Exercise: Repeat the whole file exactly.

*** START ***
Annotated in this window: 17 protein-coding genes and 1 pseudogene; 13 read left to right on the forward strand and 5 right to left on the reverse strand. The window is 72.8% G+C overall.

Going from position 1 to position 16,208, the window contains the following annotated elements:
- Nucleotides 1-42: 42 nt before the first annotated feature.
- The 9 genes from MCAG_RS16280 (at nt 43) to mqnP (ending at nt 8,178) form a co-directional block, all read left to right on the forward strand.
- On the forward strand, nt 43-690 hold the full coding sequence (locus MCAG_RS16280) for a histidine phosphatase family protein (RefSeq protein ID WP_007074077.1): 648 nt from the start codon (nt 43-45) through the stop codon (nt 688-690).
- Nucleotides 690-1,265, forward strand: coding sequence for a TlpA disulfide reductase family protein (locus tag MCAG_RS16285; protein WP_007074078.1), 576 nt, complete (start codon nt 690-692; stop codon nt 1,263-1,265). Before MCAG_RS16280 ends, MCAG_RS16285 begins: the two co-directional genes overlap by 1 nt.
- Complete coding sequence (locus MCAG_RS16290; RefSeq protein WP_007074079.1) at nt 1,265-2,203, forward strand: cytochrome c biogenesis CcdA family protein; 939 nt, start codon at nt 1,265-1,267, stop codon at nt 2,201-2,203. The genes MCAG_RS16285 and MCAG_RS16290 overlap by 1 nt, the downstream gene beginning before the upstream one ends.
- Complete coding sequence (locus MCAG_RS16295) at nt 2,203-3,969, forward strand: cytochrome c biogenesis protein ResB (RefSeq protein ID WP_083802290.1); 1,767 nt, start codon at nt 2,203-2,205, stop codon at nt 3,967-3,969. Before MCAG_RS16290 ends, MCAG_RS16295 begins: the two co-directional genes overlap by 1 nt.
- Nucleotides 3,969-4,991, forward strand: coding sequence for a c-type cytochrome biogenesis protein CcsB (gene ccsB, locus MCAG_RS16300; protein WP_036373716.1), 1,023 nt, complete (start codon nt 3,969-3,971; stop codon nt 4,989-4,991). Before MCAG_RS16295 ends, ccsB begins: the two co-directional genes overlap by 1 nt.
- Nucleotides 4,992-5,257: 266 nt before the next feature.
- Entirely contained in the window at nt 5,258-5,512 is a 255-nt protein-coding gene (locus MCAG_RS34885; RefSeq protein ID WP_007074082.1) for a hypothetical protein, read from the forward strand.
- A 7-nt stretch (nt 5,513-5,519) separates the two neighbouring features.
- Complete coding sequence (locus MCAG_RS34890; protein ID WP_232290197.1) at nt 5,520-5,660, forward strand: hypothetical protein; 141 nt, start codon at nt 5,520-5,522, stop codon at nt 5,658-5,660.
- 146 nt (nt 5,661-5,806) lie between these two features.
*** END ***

Annotated in this window: 17 protein-coding genes and 1 pseudogene; 13 read left to right on the forward strand and 5 right to left on the reverse strand. The window is 72.8% G+C overall.

Going from position 1 to position 16,208, the window contains the following annotated elements:
- Nucleotides 1-42: 42 nt before the first annotated feature.
- The 9 genes from MCAG_RS16280 (at nt 43) to mqnP (ending at nt 8,178) form a co-directional block, all read left to right on the forward strand.
- On the forward strand, nt 43-690 hold the full coding sequence (locus MCAG_RS16280) for a histidine phosphatase family protein (RefSeq protein ID WP_007074077.1): 648 nt from the start codon (nt 43-45) through the stop codon (nt 688-690).
- Nucleotides 690-1,265, forward strand: coding sequence for a TlpA disulfide reductase family protein (locus tag MCAG_RS16285; protein WP_007074078.1), 576 nt, complete (start codon nt 690-692; stop codon nt 1,263-1,265). Before MCAG_RS16280 ends, MCAG_RS16285 begins: the two co-directional genes overlap by 1 nt.
- Complete coding sequence (locus MCAG_RS16290; RefSeq protein WP_007074079.1) at nt 1,265-2,203, forward strand: cytochrome c biogenesis CcdA family protein; 939 nt, start codon at nt 1,265-1,267, stop codon at nt 2,201-2,203. The genes MCAG_RS16285 and MCAG_RS16290 overlap by 1 nt, the downstream gene beginning before the upstream one ends.
- Complete coding sequence (locus MCAG_RS16295) at nt 2,203-3,969, forward strand: cytochrome c biogenesis protein ResB (RefSeq protein ID WP_083802290.1); 1,767 nt, start codon at nt 2,203-2,205, stop codon at nt 3,967-3,969. Before MCAG_RS16290 ends, MCAG_RS16295 begins: the two co-directional genes overlap by 1 nt.
- Nucleotides 3,969-4,991, forward strand: coding sequence for a c-type cytochrome biogenesis protein CcsB (gene ccsB, locus MCAG_RS16300; protein WP_036373716.1), 1,023 nt, complete (start codon nt 3,969-3,971; stop codon nt 4,989-4,991). Before MCAG_RS16295 ends, ccsB begins: the two co-directional genes overlap by 1 nt.
- Nucleotides 4,992-5,257: 266 nt before the next feature.
- Entirely contained in the window at nt 5,258-5,512 is a 255-nt protein-coding gene (locus MCAG_RS34885; RefSeq protein ID WP_007074082.1) for a hypothetical protein, read from the forward strand.
- A 7-nt stretch (nt 5,513-5,519) separates the two neighbouring features.
- Complete coding sequence (locus MCAG_RS34890; protein ID WP_232290197.1) at nt 5,520-5,660, forward strand: hypothetical protein; 141 nt, start codon at nt 5,520-5,522, stop codon at nt 5,658-5,660.
- 146 nt (nt 5,661-5,806) lie between these two features.